In late February, I had just finished writing my twice-monthly media column for the Rocky Mountain News in Denver, when I got an email announcing that the newspaper would be closing the very next day.
My column, which I had already submitted to my editor, was about how reporters were letting state Republicans get away with empty statements about how they planned to fix Colorado’s highway mess. They were attacking the Democratic governor’s plan to fix unsafe bridges, but the Republicans had no plan of their own. Reporters were covering the Republican attacks but not pointing out that they lacked a plan for a problem they agreed was serious.
So with the Rocky closing, my column would never run. Neither would the other stories that were planned or already written. One Rocky reporter, Laura Frank, wrote in the Rocky’s final edition about her articles that were ready to be published in the next few editions, which would never exist.
“We had stories ready to go on abused children in state custody, alleged misuse of public money, and the future of the energy boom in our state,” Frank wrote. So, the abused kids are still out there, and so is their story, but it may never be told, because the newspaper is gone. The public money is probably still being abused, and who knows?
Frank also wrote that on the last day of her job, she got a call from a citizen who wanted to contact a public official who was quoted in a previous story Frank wrote. Another citizen wrote Frank and asked that she investigate something. When journalism dies, fewer news tips get investigated. Fewer public officials are called by citizens. Stories don’t get told. Information remains private, stuck in databanks. Corruption goes unnoticed.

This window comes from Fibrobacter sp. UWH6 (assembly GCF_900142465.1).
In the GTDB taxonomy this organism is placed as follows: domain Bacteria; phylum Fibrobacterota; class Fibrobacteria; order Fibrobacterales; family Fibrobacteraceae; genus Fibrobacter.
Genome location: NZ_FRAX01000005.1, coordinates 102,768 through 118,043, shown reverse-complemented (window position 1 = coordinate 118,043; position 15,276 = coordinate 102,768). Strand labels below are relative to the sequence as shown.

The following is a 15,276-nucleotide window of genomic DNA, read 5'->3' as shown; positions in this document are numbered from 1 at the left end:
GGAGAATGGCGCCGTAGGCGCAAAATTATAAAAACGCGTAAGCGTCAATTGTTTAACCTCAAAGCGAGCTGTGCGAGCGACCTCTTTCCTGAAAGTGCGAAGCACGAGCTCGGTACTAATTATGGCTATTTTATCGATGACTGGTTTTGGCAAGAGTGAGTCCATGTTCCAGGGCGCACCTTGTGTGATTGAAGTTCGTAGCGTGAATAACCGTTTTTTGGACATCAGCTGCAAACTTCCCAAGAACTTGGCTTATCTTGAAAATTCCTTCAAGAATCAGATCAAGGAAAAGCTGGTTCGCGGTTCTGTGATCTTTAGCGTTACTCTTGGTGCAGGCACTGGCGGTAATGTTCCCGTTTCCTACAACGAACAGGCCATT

But when stories are never told, never see the light of day, their absence isn’t missed as deeply. And so the closure of a newspaper is missed less than you might expect by a community.
It seems that the loss of journalism is less tangible than, for example, the loss of a factory or a restaurant.
Newspapers themselves are products, but the journalism they contain is so current, so forward-looking, that its absence seems to have less impact on a community than it should.
When you start thinking about it, maybe that’s why there’s little panic in America over the dismantling or outright disappearance of newspapers across the country, and about the hits that serious journalism is taking on TV, radio, and elsewhere. Journalism faces a crisis, yet its slow death isn’t being taken seriously enough.
It makes you wonder if there will be a tipping point, when the absence of journalism will be felt so deeply, that the depth of the loss of a newspaper like the Rocky Mountain News will be felt with the force that it deserves to be felt by the community.
Denver still has a good daily newspaper, after all, in The Denver Post. So things could be much worse. But will people realize how much worse things are when we reach that point?
Jason Salzman is the author of” Making the News: A Guide for Nonprofits and Activists,” and board chair of Rocky Mountain Media Watch, a Denver-based media watchdog organization. Distributed by MinutemanMedia.org